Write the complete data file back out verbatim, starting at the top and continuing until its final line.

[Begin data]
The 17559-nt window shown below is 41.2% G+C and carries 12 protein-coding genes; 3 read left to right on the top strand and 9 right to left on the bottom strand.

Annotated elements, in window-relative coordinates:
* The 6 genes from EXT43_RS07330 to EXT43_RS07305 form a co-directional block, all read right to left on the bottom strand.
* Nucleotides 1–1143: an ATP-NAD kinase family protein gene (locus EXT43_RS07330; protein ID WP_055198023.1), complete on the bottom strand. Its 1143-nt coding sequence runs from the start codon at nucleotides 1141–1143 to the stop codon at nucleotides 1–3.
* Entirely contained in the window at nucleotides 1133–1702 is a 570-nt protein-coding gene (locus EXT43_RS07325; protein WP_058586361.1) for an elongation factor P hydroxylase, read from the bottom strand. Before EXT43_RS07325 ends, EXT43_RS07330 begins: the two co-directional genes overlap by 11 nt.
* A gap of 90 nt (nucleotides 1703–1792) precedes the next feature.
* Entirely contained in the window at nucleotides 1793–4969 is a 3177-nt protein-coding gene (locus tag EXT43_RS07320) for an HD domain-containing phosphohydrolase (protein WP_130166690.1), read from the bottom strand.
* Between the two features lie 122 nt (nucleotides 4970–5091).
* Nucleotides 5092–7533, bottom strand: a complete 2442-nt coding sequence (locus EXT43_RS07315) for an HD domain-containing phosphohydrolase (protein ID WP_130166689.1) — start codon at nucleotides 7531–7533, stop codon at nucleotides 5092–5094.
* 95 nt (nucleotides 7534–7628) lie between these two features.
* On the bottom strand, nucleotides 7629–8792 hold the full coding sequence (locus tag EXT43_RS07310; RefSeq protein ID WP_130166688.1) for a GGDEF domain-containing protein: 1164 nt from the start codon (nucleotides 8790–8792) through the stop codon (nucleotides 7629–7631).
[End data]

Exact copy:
The 17559-nt window shown below is 41.2% G+C and carries 12 protein-coding genes; 3 read left to right on the top strand and 9 right to left on the bottom strand.

Annotated elements, in window-relative coordinates:
* The 6 genes from EXT43_RS07330 to EXT43_RS07305 form a co-directional block, all read right to left on the bottom strand.
* Nucleotides 1–1143: an ATP-NAD kinase family protein gene (locus EXT43_RS07330; protein ID WP_055198023.1), complete on the bottom strand. Its 1143-nt coding sequence runs from the start codon at nucleotides 1141–1143 to the stop codon at nucleotides 1–3.
* Entirely contained in the window at nucleotides 1133–1702 is a 570-nt protein-coding gene (locus EXT43_RS07325; protein WP_058586361.1) for an elongation factor P hydroxylase, read from the bottom strand. Before EXT43_RS07325 ends, EXT43_RS07330 begins: the two co-directional genes overlap by 11 nt.
* A gap of 90 nt (nucleotides 1703–1792) precedes the next feature.
* Entirely contained in the window at nucleotides 1793–4969 is a 3177-nt protein-coding gene (locus tag EXT43_RS07320) for an HD domain-containing phosphohydrolase (protein WP_130166690.1), read from the bottom strand.
* Between the two features lie 122 nt (nucleotides 4970–5091).
* Nucleotides 5092–7533, bottom strand: a complete 2442-nt coding sequence (locus EXT43_RS07315) for an HD domain-containing phosphohydrolase (protein ID WP_130166689.1) — start codon at nucleotides 7531–7533, stop codon at nucleotides 5092–5094.
* 95 nt (nucleotides 7534–7628) lie between these two features.
* On the bottom strand, nucleotides 7629–8792 hold the full coding sequence (locus tag EXT43_RS07310; RefSeq protein ID WP_130166688.1) for a GGDEF domain-containing protein: 1164 nt from the start codon (nucleotides 8790–8792) through the stop codon (nucleotides 7629–7631).